If you suffer from hearing loss, you may be considering the feasibility of cochlear implants vs hearing aids. While both devices are designed to help those with hearing loss communicate better, they go about doing so in very different ways.
For the most part, a thorough examination will be key in determining which option is best for you. Reach out to the team at North Shore Hearing today for more. In the meantime, continue reading to learn more about cochlear implants vs hearing aids and which option may be best for you.
What Are Hearing Aids?
Today, an estimated 12 million Americans rely on hearing aids. These small, electronic devices are engineered to amplify sounds as they move into the ear. The best hearing aids are tailored exclusively for you and are prescribed by a healthcare professional. While there are several styles of hearing aids, they all have these three basic components:
- A microphone that picks up sound
- A speaker that delivers the sound into the ear
- An amplifier that makes these sounds louder.
Hearing aids work best for people and children who suffer from mild to moderate sensorineural hearing loss. Hearing aids can be classified into two primary types:
- Behind-the-ear (BTE) and
- In-the-ear (ITE) models.
There are several shapes, styles, colors, and sizes available in each model.
What Are Cochlear Implants
Currently, it’s estimated that only 50,000 Americans have cochlear implants. These small electronic devices are engineered to provide sound to those who suffer from profound or significant hearing loss. Similar to hearing aids, cochlear implants can help improve your hearing ability hear.
The key difference is that cochlear implants are surgically implanted underneath the skin behind your ear. Because of this, cochlear implants are not removable. It’s also important to understand that cochlear implants will not restore hearing. Instead, these implants work to stimulate the auditory nerve directly, which can help users better understand speech. Cochlear implants are usually the solution for those who were not able to be helped by hearing aids.
How Do Cochlear Implants Work?
The cochlear implant functions similar to a prosthetic for the damaged part of your inner ear. All cochlear implants are made up of two parts:
- An internal element that sends electric pulses to your auditory nerve
- An outer component that has a processor and microphone.
The implant receives sounds via the outer component. Then, this component processes the data and transmits it to the internal element, which sends information to the brain as electric pulses.
What’s the Difference Between Cochlear Implants and Hearing Aids
The most obvious difference between cochlear implants and hearing aids is that the latter is surgically implanted. However, there are other attributes that set the two apart.
Cochlear Implants vs Hearing Aids: Who Is the Ideal User?
Hearing aids are virtually a universal solution for those who have mild to profound hearing loss. Hearing aids are viable solutions for most people who suffer from:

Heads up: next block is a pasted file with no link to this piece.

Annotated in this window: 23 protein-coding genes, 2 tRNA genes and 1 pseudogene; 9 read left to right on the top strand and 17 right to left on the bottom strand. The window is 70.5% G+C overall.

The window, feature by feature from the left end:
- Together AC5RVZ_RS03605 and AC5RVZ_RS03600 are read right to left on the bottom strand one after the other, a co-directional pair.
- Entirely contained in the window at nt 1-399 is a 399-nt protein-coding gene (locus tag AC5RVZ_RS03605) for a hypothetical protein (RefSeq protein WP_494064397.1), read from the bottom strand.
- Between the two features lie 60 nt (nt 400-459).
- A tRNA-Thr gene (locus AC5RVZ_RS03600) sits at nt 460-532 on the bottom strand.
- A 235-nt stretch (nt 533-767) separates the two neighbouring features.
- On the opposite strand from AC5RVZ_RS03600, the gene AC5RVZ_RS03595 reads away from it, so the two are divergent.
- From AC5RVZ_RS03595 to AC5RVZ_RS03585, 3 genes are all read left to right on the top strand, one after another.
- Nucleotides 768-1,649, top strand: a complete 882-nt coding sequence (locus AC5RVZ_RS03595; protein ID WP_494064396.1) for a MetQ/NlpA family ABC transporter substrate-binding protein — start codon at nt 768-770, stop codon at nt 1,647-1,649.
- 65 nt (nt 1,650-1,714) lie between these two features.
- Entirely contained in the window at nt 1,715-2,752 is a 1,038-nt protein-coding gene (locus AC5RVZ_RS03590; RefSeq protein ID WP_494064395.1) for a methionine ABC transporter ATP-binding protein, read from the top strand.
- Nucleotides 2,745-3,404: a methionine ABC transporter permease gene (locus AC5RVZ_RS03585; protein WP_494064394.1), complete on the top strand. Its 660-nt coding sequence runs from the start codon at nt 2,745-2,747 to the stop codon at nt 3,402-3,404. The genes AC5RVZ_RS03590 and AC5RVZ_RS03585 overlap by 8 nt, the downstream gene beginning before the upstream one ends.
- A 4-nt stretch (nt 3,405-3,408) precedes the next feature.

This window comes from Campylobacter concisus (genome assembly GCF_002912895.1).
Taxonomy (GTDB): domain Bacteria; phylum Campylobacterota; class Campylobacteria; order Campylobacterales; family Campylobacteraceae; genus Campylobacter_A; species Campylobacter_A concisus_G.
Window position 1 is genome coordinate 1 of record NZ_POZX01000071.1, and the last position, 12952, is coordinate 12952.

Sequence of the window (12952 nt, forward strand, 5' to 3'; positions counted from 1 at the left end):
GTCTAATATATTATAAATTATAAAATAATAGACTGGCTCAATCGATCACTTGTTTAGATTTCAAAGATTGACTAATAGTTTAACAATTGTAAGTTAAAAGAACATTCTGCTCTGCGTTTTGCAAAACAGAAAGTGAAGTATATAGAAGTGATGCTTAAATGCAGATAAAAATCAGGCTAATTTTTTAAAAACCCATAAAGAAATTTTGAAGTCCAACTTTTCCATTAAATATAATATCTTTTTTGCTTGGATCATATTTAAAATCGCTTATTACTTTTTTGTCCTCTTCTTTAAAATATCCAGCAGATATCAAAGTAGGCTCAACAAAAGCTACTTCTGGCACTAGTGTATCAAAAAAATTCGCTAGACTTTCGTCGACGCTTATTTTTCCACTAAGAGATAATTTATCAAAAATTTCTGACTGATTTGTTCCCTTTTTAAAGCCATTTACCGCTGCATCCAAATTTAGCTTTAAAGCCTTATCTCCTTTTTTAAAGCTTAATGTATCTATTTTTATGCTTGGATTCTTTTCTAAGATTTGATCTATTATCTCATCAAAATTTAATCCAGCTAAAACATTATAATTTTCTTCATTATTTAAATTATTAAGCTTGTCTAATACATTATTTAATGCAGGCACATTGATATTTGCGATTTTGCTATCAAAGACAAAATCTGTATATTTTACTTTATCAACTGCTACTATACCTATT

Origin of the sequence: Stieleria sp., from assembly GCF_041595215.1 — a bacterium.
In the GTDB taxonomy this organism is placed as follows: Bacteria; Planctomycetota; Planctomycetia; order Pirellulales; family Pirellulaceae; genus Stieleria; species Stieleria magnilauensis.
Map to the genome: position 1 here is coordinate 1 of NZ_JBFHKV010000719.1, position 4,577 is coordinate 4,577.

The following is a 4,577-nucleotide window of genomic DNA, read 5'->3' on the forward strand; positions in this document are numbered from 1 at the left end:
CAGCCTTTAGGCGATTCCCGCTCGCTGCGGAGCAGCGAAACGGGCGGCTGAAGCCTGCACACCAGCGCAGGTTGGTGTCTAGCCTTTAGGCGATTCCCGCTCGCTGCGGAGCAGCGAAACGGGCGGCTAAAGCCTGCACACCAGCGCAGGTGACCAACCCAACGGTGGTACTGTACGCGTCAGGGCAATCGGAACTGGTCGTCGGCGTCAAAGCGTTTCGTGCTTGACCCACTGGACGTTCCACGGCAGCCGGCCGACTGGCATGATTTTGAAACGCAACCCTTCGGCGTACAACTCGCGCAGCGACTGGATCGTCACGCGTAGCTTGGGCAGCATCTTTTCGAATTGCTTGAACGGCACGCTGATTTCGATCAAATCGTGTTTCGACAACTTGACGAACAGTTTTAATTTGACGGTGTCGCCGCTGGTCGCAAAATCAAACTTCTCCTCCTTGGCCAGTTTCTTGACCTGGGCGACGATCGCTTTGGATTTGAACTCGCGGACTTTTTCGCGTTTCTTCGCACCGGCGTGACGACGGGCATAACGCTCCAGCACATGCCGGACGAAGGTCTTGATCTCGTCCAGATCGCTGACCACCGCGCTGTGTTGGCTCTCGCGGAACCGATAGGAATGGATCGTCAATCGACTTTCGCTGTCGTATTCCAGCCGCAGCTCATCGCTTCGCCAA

- Conductive hearing loss that stems from the middle ear or outer ear, or
- Sensorineural hearing loss stems from damage to the hearing nerve or inner ear.
Cochlear implants are more ideal for those who have moderate to profound hearing loss. At the same time, cochlear implants are used for those who suffer from sensorineural hearing loss that stems from the hearing nerve or inner ear.
Cochlear Implants Are a More Selective Solution
Cochlear implants are a much more selective solution for those with particular needs. Adults and children who are severely hard-of-hearing or deaf may be fitted for cochlear implants. On the other hand, hearing aids are appropriate for virtually all levels of hearing loss.
Cochlear Implants Work Differently from Hearing Aids
While both devices are designed to assist with hearing, they do so in a much different manner. Cochlear implants are slightly more technologically complex. Instead of using speakers and microphones to amplify sounds as the hearing aids do, cochlear implants are designed to channel sounds. They bypass the damaged cochlea and transmit sounds directly to the auditory nerve.
Differences in the Sound Produced
Hearing aids work to amplify the sounds that you directly hear. These sounds may sound a little computer-aided or muffled compared to natural hearing. This is due to the sounds being enhanced and filtered to the proper frequencies to make them more audible. On the other hand, cochlear implants users report the sounds, especially speech, are much more digital in nature.
With hearing aids, the ability to hear speech can range from fair to excellent. Most users are able to understand 50% or more of words spoken — according to a Duke Health study. In contrast, the ability to hear speech with cochlear implants can be fair to poor. Users were able to understand approximately 50% or less of speech spoken during a test performed by Duke Health.
Cost of Cochlear Implants vs Hearing Aids
Cochlear implants can cost up to $100,000; while hearing aids can be anywhere from $3,000 to $6,000 a pair. Insurance may cover some or all of the cost.
Timing to Adapt to Hearing
Cochlear implants can take users anywhere from six to 12 months or more to adapt to the style of hearing. Hearing aids take approximately two weeks or fewer for users to adapt to hearing.
Contact North Shore Hearing P.C.
At North Shore Hearing P.C., we are your local hearing experts. After performing a comprehensive hearing exam, we will explain all the options available to you. We will also discuss the pros and cons of hearing aids vs cochlear implants. Our goal is to understand your unique lifestyle, needs, and goals and guide you to the best decision.
Contact North Shore Hearing P.C. today to schedule an examination.